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In South Africa, the discovery of the first prehistoric tombs


The news would shake the fundamentals on the evolution of man: the world-renowned paleontologist Lee Berger announced Monday, June 5 the discovery in South Africa of the oldest tombs of prehistory, pushing back by at least 100,000 years the first traces of mortuary practices.

In a fetal position and curled up in alcoves buried at the end of a network of narrow galleries, some thirty meters underground, distant cousins ​​of man in the state of fossils have been found in burials during excavations. started in 2018. The explorers found that the tombs had been filled in with the earth dug at the start to form the holes, proof according to them that the bodies of these prehumans were voluntarily buried.

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“These are the oldest recorded hominid burials, predating Homo sapiens burials by at least 100,000 years”they claim in a series of preprint articles, which have yet to be peer-reviewed before publication in the scientific journal eLife.

The excavations took place on the paleontological site of ” Cradle of Mankind “, listed as a UNESCO World Heritage Site and located northwest of Johannesburg. The oldest tombs discovered so far, notably in the Near East and Kenya, date from around 100,000 years before our era and contain the remains of Homo sapiens.

A mystery for scientists

South African burials date from – 200,000 to – 300,000 years. They contain bones ofHomo naledi (star in local language), small hominid about 1.50 m high and with a brain the size of an orange. The species, whose discovery in 2013 by the American paleoanthropologist Lee Berger had already called into question linear readings of the evolution of humanity, still remains a mystery for scientists.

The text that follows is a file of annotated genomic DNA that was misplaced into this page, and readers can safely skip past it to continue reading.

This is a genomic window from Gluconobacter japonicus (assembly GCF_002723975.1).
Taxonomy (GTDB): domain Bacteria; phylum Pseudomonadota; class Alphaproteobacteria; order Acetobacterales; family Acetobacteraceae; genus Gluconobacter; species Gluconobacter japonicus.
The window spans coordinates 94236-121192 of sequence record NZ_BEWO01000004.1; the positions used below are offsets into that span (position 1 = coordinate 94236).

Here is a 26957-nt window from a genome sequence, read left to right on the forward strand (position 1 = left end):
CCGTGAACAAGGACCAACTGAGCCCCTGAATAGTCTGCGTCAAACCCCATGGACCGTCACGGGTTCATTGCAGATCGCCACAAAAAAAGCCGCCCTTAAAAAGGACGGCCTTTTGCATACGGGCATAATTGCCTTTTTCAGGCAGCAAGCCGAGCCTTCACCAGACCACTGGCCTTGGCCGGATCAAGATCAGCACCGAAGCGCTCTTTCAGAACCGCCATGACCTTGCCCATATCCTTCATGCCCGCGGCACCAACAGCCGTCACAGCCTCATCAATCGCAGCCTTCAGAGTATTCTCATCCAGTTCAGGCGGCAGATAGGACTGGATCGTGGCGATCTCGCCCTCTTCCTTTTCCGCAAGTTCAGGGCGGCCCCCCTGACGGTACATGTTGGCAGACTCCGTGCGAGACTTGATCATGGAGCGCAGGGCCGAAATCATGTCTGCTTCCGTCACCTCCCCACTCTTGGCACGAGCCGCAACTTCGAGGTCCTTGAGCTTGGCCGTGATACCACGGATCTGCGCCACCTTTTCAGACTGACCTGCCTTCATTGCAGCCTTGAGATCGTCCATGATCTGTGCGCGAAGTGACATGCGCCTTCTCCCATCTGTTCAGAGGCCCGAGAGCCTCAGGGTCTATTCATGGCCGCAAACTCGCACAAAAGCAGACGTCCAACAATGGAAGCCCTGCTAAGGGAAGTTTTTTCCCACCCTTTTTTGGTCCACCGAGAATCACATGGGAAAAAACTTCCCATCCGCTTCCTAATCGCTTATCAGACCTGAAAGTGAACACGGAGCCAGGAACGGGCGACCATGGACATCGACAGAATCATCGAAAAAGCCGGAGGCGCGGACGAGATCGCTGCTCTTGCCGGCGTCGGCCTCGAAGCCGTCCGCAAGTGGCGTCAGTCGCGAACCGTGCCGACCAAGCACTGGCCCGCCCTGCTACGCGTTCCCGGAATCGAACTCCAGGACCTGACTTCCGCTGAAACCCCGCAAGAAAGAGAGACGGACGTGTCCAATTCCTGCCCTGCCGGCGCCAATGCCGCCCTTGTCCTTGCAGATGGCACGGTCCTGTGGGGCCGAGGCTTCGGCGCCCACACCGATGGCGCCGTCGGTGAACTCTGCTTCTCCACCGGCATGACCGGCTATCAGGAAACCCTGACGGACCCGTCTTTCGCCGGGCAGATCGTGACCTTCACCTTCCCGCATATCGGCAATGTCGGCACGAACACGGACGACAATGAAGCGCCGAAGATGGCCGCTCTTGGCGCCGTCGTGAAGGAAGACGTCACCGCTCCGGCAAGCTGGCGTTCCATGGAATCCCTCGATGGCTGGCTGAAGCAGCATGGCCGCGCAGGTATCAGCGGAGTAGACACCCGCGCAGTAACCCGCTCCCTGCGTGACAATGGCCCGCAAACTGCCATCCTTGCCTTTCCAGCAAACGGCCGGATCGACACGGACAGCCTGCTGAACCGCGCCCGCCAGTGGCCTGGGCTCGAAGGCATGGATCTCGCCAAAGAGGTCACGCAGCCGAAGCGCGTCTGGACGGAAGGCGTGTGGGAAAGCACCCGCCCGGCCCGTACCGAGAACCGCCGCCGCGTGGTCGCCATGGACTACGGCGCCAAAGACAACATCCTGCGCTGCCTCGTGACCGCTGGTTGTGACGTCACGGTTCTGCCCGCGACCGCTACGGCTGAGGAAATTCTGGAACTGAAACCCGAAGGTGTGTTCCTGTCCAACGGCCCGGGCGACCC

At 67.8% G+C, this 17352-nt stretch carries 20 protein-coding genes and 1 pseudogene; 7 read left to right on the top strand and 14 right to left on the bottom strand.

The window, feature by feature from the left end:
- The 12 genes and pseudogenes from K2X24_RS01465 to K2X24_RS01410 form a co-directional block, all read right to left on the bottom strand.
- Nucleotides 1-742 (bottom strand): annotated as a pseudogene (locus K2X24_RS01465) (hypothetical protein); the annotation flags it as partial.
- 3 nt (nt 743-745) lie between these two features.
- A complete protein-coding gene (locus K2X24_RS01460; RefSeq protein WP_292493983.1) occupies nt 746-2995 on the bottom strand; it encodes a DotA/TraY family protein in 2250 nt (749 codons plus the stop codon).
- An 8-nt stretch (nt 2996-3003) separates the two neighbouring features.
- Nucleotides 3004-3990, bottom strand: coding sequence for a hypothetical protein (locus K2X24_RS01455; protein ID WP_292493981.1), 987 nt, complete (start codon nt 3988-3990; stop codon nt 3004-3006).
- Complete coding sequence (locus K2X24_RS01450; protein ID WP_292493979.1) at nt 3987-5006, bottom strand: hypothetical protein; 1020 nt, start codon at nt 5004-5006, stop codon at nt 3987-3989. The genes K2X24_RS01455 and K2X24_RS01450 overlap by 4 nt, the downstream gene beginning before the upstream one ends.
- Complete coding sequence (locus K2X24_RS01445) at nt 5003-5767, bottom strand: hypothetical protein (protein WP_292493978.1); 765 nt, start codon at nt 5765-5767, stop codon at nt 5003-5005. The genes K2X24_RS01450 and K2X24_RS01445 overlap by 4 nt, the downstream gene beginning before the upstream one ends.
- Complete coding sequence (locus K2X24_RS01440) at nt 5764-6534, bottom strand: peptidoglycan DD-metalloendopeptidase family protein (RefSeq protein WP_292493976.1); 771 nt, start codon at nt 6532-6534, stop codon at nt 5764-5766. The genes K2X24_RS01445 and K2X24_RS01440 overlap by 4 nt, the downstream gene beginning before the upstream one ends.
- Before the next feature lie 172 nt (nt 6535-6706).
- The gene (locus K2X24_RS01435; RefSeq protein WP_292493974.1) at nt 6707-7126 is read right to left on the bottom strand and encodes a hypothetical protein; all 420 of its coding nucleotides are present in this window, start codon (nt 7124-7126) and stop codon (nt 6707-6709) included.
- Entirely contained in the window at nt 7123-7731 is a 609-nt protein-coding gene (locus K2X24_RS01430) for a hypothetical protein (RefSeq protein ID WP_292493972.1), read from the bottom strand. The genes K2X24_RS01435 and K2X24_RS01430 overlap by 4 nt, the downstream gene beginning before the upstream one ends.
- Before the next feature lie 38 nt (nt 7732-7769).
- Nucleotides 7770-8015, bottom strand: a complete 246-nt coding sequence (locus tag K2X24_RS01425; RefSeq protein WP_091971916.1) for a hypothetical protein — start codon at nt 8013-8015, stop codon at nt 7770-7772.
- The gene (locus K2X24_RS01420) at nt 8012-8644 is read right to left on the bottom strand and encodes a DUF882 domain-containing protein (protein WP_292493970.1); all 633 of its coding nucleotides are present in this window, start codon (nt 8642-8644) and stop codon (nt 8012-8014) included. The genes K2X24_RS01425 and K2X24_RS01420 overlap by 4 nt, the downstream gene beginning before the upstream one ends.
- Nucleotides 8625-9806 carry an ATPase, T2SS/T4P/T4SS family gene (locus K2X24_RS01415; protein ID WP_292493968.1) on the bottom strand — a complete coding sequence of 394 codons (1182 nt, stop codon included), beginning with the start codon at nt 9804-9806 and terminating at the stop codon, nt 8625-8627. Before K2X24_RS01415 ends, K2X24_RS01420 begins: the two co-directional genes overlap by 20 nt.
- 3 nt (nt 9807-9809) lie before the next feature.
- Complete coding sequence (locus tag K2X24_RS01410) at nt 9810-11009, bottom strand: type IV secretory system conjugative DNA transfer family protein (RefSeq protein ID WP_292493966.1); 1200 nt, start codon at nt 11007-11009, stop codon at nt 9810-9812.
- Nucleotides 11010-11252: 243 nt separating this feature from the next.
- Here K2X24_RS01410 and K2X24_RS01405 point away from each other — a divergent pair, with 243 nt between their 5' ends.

Featuring both features of creatures millions of years old, such as primitive dentition and climber legs, Homo naledi also has feet similar to ours and hands capable of handling tools. “These findings show that mortuary practices were not limited to Homo sapiens or other large-brained hominids”say the scientists.

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This theory, which goes against the commonly accepted idea that the consciousness of death and related practices make the human, had already been mentioned by Lee Berger when he presented Homo naledi in the world in 2015. The hypothesis had then created an uproar and many specialists had questioned the scientific rigor of the American media, supported by National Geographic.

“It was too much for the scientists at the time”, comments Lee Berger, during an interview with AFP. They stay “convinced that it is all related to our big brain and that it happened very recently, less than 100,000 years ago”he explains. “We’re about to tell the world it’s not true”triumphs the 57-year-old explorer, who goes even further.

“Considerable potential importance”

Geometric symbols, carefully traced using a pointed or cutting tool, have been found on the walls of the tombs. Squares, triangles and crosses were, according to him, intentionally left on smoothed surfaces, probably to make them more readable. “This would mean that not only are humans not the only ones who have developed symbolic practices, but that they may not even have invented such behaviors”says Lee Berger.

Carol Ward, an anthropologist at the University of Missouri, believes that “These results, if confirmed, would have considerable potential significance”. ‘I look forward to learning how the disposition of the remains rules out possible explanations other than intentional burial and to seeing the results once they have been peer reviewed’she told AFP.

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Further analyzes still need to be carried out. But already, the team of Lee Berger announces that it will be necessary “rethinking a whole series of hypotheses about hominids and human evolution”. For a long time, researchers have associated the ability to master fire, engraving or painting with the cerebral power of modern man, as is typical of Cro-Magnon man. “Burial, meaning-making and even art may have a far more complicated and non-human origin than we thought”predicts Agustín Fuentes, anthropologist at Princeton University and co-author of the findings.

The World with AFP